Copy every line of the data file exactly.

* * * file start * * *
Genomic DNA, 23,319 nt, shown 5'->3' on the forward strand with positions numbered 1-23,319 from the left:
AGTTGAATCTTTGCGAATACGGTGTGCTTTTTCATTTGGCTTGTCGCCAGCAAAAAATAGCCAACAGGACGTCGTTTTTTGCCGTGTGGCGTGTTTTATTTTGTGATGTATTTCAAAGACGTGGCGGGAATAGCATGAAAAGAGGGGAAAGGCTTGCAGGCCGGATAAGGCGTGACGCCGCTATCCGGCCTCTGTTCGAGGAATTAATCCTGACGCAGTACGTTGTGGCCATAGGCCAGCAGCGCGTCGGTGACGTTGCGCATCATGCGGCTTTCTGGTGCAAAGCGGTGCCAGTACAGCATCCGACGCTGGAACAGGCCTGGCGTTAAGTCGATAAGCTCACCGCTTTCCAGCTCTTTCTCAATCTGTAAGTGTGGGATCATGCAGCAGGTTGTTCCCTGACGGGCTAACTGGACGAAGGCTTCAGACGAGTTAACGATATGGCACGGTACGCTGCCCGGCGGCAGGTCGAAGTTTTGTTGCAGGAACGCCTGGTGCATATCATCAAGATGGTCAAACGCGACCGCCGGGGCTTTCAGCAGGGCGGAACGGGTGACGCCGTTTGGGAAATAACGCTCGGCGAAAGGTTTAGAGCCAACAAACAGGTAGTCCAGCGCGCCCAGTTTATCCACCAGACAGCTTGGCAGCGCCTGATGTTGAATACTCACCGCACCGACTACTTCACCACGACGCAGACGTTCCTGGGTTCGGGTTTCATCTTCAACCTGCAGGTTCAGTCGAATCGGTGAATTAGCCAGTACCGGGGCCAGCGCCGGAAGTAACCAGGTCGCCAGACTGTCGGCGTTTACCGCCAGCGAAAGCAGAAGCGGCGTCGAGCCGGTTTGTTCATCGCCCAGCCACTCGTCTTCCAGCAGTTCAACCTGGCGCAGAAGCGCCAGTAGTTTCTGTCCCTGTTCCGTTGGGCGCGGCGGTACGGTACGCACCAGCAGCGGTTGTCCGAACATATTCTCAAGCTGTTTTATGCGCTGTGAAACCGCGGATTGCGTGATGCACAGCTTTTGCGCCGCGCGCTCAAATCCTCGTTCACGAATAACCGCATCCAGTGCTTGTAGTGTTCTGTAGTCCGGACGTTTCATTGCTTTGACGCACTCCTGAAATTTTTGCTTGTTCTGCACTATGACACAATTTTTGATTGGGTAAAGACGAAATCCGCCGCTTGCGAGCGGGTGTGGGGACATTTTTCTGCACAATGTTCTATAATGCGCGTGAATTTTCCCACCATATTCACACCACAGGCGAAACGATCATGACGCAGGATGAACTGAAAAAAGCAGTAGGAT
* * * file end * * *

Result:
Genomic DNA, 23,319 nt, shown 5'->3' on the forward strand with positions numbered 1-23,319 from the left:
AGTTGAATCTTTGCGAATACGGTGTGCTTTTTCATTTGGCTTGTCGCCAGCAAAAAATAGCCAACAGGACGTCGTTTTTTGCCGTGTGGCGTGTTTTATTTTGTGATGTATTTCAAAGACGTGGCGGGAATAGCATGAAAAGAGGGGAAAGGCTTGCAGGCCGGATAAGGCGTGACGCCGCTATCCGGCCTCTGTTCGAGGAATTAATCCTGACGCAGTACGTTGTGGCCATAGGCCAGCAGCGCGTCGGTGACGTTGCGCATCATGCGGCTTTCTGGTGCAAAGCGGTGCCAGTACAGCATCCGACGCTGGAACAGGCCTGGCGTTAAGTCGATAAGCTCACCGCTTTCCAGCTCTTTCTCAATCTGTAAGTGTGGGATCATGCAGCAGGTTGTTCCCTGACGGGCTAACTGGACGAAGGCTTCAGACGAGTTAACGATATGGCACGGTACGCTGCCCGGCGGCAGGTCGAAGTTTTGTTGCAGGAACGCCTGGTGCATATCATCAAGATGGTCAAACGCGACCGCCGGGGCTTTCAGCAGGGCGGAACGGGTGACGCCGTTTGGGAAATAACGCTCGGCGAAAGGTTTAGAGCCAACAAACAGGTAGTCCAGCGCGCCCAGTTTATCCACCAGACAGCTTGGCAGCGCCTGATGTTGAATACTCACCGCACCGACTACTTCACCACGACGCAGACGTTCCTGGGTTCGGGTTTCATCTTCAACCTGCAGGTTCAGTCGAATCGGTGAATTAGCCAGTACCGGGGCCAGCGCCGGAAGTAACCAGGTCGCCAGACTGTCGGCGTTTACCGCCAGCGAAAGCAGAAGCGGCGTCGAGCCGGTTTGTTCATCGCCCAGCCACTCGTCTTCCAGCAGTTCAACCTGGCGCAGAAGCGCCAGTAGTTTCTGTCCCTGTTCCGTTGGGCGCGGCGGTACGGTACGCACCAGCAGCGGTTGTCCGAACATATTCTCAAGCTGTTTTATGCGCTGTGAAACCGCGGATTGCGTGATGCACAGCTTTTGCGCCGCGCGCTCAAATCCTCGTTCACGAATAACCGCATCCAGTGCTTGTAGTGTTCTGTAGTCCGGACGTTTCATTGCTTTGACGCACTCCTGAAATTTTTGCTTGTTCTGCACTATGACACAATTTTTGATTGGGTAAAGACGAAATCCGCCGCTTGCGAGCGGGTGTGGGGACATTTTTCTGCACAATGTTCTATAATGCGCGTGAATTTTCCCACCATATTCACACCACAGGCGAAACGATCATGACGCAGGATGAACTGAAAAAAGCAGTAGGAT